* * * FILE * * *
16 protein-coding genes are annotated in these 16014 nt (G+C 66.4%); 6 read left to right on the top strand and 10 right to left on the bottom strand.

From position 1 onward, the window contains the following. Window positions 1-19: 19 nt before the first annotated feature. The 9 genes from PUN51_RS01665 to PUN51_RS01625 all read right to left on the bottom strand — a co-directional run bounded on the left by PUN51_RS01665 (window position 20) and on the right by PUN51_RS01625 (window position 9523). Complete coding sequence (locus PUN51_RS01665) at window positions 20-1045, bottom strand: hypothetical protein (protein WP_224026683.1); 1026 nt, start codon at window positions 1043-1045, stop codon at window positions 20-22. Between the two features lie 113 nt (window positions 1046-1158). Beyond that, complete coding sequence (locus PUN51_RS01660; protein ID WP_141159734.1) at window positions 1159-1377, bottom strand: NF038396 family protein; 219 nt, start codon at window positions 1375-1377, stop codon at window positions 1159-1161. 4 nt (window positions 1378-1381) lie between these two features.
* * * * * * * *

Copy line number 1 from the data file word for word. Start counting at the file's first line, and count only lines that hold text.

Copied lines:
16 protein-coding genes are annotated in these 16014 nt (G+C 66.4%); 6 read left to right on the top strand and 10 right to left on the bottom strand.